Friday, November 4, 2011

Smash Cut (2009)

Homage to Herschell

Opening with a quote and a short speech from the godfather of gore Herschell Gordon Lewis himself and you should be able to guess what you're in store for: something most likely sleazy, over-the-top and thoroughly campy. Yep, yep and yep--all except nudity despite having a former porn star actress in a main role. This does have gore with purposely cheap effects to give it that seminal look (no pun intended) before some techniques were readily available. This Canadian feature is a movie-within-a-movie that delivers gags on the behind the scenes of making low budget pictures--how it's a love/hate relationship or how it can attract an artistic/sensational mind set--along with some audience/critic reactions to them. It's a heavily inspired throwback to the lower budget features in the'60s/'70s when some films were getting eccentrically experimental and then others more and more trashy by the year for new rules upstarting filmmakers could break. This isn't going to be a trailblazer by any means but more at having an unchallenged time, though possibly a little too much of an easy time to make it completely work.

I remember having a laugh with and at the director's "Jesus Christ Vampire Hunter" where the bearded, sandaled holy man in the modern day uses kung fu to take out evil, though "Smash Cut" is never so fun, humorous or ironic to be above what it's throwing jabs at. It tries hard--too hard--to be weird, random and a personality of its own, all the while letting you know that they know you know. Maybe in this case it was a little too close to the subject matter. Neither is it other qualities that would make it more entertaining such as mysterious or coming with elements of surprise or suspense. It's a reclusive film that leaves little room open for interpretation. The main mode it concentrates on is a brand of situational comedy with odd events thrown in surrounding its main character. It purposely tries to be a "it's so bad, it's good" movie yet doesn't fully overcome its bad points to cross back over. A lot of respect is given for the effort than the same tired thing but it feels like a failed science experiment in the end that has bits and pieces of merit but without enough charm to salvage and compensate for its total remains.

The story was most likely inspired by Lewis's "Color Me Blood Red." More modern audiences will also notice similarities to "The Last Horror Film" mixed with one of the better "Tales from the Crypt" episodes called "Easel Kill Ya." A hack director named Able Whitman (David Hess) makes terrible movies that even the scummiest of cinema goers despise. "Sooo fake!" they say. An answer literally falls into his lap when he drives a stripper home in a drunken state, only to crash and kill her. Not wanting to pass up the chance, he films her dead body and gets the respect he craves for how realistic the "props" look. As these type of pictures typically turn out, the crazed character in question can't get enough and has to do it over and over again till someone can put a stop to their increasingly diabolical ways. What was once tried and true turns over to writing the current edition of 'How to Go Through the Motions Like the Transitions Don't Matter' by just jumping into it like making toast without actually toasting for added crunch. April (Sasha Grey), the sister of the dead stripper, hires an eccentric private investigator--yep, "The Gore Gore Girls" is right--named Issac Beaumonde (Jesse Buck) and goes about questioning those who've had contact until not surprisingly they end up at Able's office to go undercover to get the evidence they need.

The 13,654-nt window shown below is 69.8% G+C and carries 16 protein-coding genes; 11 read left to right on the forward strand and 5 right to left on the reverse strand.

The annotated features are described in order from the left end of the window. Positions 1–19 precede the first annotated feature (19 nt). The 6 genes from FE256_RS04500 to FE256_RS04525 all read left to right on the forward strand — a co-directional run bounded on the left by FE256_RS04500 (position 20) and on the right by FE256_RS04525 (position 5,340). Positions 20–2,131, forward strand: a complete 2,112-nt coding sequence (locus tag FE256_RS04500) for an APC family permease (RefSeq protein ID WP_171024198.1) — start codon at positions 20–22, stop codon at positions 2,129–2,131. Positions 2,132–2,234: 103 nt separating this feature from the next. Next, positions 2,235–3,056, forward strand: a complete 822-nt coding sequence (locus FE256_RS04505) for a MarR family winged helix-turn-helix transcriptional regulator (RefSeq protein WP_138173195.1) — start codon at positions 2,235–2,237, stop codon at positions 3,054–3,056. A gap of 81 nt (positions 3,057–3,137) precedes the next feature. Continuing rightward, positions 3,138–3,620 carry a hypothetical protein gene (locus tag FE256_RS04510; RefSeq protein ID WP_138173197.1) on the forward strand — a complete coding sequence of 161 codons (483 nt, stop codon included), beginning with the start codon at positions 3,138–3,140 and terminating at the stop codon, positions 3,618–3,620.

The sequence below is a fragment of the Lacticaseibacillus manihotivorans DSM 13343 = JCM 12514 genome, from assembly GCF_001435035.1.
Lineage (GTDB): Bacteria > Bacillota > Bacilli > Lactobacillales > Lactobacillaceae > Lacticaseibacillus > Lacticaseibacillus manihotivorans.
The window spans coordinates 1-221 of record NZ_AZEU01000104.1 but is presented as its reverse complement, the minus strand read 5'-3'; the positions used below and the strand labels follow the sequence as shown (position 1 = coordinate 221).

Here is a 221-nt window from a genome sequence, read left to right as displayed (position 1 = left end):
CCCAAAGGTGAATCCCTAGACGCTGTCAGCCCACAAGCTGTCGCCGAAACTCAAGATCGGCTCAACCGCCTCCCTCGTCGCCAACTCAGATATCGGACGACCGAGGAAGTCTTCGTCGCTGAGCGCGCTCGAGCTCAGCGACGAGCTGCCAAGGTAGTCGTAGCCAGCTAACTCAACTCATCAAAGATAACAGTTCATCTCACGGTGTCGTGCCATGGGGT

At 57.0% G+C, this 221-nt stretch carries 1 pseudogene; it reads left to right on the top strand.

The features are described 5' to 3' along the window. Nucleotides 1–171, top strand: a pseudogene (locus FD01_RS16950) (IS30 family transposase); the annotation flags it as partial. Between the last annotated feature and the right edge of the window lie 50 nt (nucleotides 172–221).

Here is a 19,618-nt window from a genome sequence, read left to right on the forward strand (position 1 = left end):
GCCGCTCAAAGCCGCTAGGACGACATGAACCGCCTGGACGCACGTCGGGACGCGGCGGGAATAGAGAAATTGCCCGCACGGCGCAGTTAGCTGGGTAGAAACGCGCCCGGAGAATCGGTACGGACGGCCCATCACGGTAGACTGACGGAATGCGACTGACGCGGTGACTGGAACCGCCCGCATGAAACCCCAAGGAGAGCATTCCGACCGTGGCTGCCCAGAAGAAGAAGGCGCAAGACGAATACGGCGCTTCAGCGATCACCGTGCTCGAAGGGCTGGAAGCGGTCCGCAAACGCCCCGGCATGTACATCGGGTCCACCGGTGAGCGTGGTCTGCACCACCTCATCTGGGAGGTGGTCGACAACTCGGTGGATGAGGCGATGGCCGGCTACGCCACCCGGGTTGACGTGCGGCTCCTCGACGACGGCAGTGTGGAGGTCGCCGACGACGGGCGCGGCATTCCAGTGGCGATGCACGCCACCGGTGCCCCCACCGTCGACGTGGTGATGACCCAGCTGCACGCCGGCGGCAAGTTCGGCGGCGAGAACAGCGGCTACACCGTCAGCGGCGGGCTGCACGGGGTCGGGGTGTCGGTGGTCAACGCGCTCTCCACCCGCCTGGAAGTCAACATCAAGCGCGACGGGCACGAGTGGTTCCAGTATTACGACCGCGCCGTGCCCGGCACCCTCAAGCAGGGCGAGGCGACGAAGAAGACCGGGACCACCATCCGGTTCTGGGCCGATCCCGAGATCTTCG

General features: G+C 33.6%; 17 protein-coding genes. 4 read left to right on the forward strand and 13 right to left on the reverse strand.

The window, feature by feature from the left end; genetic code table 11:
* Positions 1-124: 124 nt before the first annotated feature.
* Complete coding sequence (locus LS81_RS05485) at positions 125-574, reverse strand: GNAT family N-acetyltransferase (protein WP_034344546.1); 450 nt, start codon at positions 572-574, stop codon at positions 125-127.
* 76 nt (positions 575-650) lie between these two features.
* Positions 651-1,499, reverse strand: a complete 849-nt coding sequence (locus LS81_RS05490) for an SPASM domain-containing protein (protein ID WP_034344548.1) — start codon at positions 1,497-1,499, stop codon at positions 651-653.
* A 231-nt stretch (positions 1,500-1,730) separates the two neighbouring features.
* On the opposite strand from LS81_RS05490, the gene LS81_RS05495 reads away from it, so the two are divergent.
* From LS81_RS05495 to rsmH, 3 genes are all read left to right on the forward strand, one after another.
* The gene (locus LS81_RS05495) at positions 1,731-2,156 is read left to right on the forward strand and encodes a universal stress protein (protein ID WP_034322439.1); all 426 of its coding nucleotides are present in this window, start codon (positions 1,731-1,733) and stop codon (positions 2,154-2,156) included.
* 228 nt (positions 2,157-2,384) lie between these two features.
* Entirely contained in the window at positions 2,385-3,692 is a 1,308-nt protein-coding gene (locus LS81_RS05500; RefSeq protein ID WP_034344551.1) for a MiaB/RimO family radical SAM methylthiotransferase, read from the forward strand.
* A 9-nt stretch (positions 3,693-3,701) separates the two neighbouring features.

What starts out as somewhat intriguing with this inventive world that builds up some atmosphere and sets up its premise, starts to feel like a mishmash of thrown together scenes that lose focus and charging power as it goes on. This doesn't feel as steady or captivating as they wanted it to. I'd imagine about 50 people in the world would find this thoroughly amusing and they'd all happen to have worked on the film: fun doing it, not fun watching it. The tone of the movie goes from being elusive and strange to lowbrow and point blank with its abstract styles and overly self-aware moments. Some scenes are measured out while others attempt to get lucky by reaching. Some of the characters remain consistent with a few functions and are easier to follow and get behind, though the character development of the main star Able is whatever they wanted him to be at any given time. He's unpredictable but feels like a plot accelerator than an actual underlying personality. Hess (R.I.P. - October 7th, 2011) did the commanding jerk so well in "The Last House on the Left" and "House on the Edge of the Park." He got a chance for some more range here, just his character's motivational stages don't feel cohesive from the scene before it. Michael Berryman gets a momentary chuckle for putting on a noticeably bad wig but seems to be out of his element and playing catch up with his role. The music is the best "character" or personality in the film. It gives this another dimension with its various harmonies and odd noises that have the ability to spice up what would have been an otherwise bland scene with some memorably scored sequences.

Rating: 2/10

From Black to Red recommends instead: "Blood Feast 2": No need to see the first with this purposely campy horror film that keeps events amusing and steady with recurring food jokes and black humor dealing with the macabre.

Director: Lee Demarbre (Jesus Christ Vampire Hunter)
Stars: David Hess, Sasha Grey, Jesse Buck, Michael Berryman
Link: IMDB

No comments:

Post a Comment